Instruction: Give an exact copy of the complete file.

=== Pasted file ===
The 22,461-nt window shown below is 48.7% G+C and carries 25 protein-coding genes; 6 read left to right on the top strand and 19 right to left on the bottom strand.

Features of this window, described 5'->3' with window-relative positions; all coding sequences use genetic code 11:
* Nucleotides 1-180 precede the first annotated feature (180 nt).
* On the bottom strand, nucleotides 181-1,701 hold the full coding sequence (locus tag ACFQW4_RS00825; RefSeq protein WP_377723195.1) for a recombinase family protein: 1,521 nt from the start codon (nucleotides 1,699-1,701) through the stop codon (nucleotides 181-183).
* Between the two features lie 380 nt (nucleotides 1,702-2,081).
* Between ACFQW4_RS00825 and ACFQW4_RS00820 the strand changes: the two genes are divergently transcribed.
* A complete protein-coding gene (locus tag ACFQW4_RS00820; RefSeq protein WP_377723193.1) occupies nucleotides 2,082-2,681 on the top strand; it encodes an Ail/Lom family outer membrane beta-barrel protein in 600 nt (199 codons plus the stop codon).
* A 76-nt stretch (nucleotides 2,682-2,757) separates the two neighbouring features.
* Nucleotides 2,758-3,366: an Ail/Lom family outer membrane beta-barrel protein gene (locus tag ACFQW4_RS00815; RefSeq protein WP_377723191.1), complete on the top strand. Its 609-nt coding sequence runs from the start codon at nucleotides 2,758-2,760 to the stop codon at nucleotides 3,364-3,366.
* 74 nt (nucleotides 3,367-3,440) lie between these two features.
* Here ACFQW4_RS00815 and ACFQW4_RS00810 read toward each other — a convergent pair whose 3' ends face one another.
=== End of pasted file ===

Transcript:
The 22,461-nt window shown below is 48.7% G+C and carries 25 protein-coding genes; 6 read left to right on the top strand and 19 right to left on the bottom strand.

Features of this window, described 5'->3' with window-relative positions; all coding sequences use genetic code 11:
* Nucleotides 1-180 precede the first annotated feature (180 nt).
* On the bottom strand, nucleotides 181-1,701 hold the full coding sequence (locus tag ACFQW4_RS00825; RefSeq protein WP_377723195.1) for a recombinase family protein: 1,521 nt from the start codon (nucleotides 1,699-1,701) through the stop codon (nucleotides 181-183).
* Between the two features lie 380 nt (nucleotides 1,702-2,081).
* Between ACFQW4_RS00825 and ACFQW4_RS00820 the strand changes: the two genes are divergently transcribed.
* A complete protein-coding gene (locus tag ACFQW4_RS00820; RefSeq protein WP_377723193.1) occupies nucleotides 2,082-2,681 on the top strand; it encodes an Ail/Lom family outer membrane beta-barrel protein in 600 nt (199 codons plus the stop codon).
* A 76-nt stretch (nucleotides 2,682-2,757) separates the two neighbouring features.
* Nucleotides 2,758-3,366: an Ail/Lom family outer membrane beta-barrel protein gene (locus tag ACFQW4_RS00815; RefSeq protein WP_377723191.1), complete on the top strand. Its 609-nt coding sequence runs from the start codon at nucleotides 2,758-2,760 to the stop codon at nucleotides 3,364-3,366.
* 74 nt (nucleotides 3,367-3,440) lie between these two features.
* Here ACFQW4_RS00815 and ACFQW4_RS00810 read toward each other — a convergent pair whose 3' ends face one another.